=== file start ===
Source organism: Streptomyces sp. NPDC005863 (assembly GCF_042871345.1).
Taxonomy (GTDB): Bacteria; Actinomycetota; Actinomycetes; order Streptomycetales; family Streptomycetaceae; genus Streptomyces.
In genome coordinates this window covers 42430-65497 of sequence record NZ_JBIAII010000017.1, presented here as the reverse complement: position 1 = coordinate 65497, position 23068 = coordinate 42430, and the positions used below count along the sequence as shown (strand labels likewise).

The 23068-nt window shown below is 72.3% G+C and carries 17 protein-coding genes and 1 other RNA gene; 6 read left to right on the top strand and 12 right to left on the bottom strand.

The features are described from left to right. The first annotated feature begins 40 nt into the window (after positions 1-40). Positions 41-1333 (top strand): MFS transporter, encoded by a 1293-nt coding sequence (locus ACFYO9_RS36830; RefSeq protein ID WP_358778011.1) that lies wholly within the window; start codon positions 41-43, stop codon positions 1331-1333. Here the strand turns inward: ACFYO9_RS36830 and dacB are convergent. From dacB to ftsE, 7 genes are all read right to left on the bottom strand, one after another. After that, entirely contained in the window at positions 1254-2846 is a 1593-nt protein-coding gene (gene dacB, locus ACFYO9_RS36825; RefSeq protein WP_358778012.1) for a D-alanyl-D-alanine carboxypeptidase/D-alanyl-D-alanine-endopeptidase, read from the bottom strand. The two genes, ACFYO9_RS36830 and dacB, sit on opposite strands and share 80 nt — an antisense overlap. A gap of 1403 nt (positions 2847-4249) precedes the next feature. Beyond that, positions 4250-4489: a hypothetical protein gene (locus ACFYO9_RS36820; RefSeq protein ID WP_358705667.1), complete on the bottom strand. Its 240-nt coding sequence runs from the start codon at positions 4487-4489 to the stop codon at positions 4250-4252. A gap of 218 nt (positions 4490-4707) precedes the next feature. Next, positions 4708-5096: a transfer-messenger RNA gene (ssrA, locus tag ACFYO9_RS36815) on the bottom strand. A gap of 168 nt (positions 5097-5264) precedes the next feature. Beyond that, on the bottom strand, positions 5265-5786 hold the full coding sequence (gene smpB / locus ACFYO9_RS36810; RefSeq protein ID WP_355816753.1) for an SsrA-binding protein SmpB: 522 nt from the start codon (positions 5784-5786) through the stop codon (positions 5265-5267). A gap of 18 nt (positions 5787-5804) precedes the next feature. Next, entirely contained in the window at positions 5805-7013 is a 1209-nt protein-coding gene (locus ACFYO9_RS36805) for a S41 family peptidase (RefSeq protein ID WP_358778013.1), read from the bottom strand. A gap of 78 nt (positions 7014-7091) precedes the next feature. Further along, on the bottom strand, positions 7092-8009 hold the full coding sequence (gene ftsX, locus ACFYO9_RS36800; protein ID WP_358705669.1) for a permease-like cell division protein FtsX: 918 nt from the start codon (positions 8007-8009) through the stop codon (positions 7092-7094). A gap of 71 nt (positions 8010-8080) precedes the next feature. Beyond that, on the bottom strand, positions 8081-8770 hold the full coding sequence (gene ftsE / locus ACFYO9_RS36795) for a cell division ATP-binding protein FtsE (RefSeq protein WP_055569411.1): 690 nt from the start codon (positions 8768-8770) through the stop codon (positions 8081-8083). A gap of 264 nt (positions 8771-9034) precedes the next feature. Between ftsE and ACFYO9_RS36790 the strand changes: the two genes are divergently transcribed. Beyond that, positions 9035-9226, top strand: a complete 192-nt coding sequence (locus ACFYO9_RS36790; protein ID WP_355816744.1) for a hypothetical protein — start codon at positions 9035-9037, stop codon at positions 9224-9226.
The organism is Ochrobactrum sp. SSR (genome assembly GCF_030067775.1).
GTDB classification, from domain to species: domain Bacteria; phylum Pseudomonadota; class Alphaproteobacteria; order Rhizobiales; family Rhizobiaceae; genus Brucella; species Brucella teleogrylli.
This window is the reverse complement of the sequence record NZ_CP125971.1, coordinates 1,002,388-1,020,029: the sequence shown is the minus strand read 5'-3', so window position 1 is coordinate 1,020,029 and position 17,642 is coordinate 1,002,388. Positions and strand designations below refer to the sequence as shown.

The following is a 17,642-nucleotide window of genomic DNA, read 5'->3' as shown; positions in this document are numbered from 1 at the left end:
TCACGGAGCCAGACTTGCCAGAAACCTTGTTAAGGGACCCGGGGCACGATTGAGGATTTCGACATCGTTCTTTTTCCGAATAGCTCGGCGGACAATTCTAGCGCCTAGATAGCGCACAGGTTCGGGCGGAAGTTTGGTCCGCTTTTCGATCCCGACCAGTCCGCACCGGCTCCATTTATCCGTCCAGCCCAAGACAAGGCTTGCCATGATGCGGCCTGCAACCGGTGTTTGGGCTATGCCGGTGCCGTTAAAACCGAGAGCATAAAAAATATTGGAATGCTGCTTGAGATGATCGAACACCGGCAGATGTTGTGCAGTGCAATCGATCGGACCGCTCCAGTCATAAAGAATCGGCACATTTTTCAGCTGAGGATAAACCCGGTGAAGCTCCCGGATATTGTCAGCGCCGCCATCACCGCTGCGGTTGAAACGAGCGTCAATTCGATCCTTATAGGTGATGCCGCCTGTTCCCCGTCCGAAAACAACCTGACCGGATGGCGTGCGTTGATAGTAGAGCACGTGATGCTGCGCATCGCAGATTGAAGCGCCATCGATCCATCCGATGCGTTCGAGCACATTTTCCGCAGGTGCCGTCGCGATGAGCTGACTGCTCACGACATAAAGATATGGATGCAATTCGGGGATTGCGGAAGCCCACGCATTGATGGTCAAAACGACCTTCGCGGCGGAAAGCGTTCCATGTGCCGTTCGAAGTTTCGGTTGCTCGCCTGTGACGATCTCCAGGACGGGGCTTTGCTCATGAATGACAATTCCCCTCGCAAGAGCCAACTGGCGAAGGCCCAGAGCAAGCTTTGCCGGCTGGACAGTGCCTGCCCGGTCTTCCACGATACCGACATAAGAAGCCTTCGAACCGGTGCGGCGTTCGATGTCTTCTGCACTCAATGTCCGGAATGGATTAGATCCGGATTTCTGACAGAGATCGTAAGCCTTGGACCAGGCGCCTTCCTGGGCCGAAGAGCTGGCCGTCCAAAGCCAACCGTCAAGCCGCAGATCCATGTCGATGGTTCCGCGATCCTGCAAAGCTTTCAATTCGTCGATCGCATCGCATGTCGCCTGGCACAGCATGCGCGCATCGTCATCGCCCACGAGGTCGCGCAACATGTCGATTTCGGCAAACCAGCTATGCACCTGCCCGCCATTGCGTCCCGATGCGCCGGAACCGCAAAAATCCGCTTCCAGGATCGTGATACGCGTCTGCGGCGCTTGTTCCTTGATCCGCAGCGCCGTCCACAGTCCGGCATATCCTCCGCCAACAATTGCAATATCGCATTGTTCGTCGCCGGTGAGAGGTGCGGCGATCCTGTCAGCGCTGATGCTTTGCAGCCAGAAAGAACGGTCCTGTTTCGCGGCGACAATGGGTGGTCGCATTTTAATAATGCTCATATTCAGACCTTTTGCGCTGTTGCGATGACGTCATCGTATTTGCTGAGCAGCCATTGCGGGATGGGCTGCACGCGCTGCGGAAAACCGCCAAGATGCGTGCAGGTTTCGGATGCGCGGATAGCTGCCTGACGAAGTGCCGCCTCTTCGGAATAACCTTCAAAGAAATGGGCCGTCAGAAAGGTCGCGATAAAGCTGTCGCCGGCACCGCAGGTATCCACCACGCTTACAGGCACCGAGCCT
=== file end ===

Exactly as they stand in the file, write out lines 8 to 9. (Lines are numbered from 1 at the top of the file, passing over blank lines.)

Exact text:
This window is the reverse complement of the sequence record NZ_CP125971.1, coordinates 1,002,388-1,020,029: the sequence shown is the minus strand read 5'-3', so window position 1 is coordinate 1,020,029 and position 17,642 is coordinate 1,002,388. Positions and strand designations below refer to the sequence as shown.

The following is a 17,642-nucleotide window of genomic DNA, read 5'->3' as shown; positions in this document are numbered from 1 at the left end: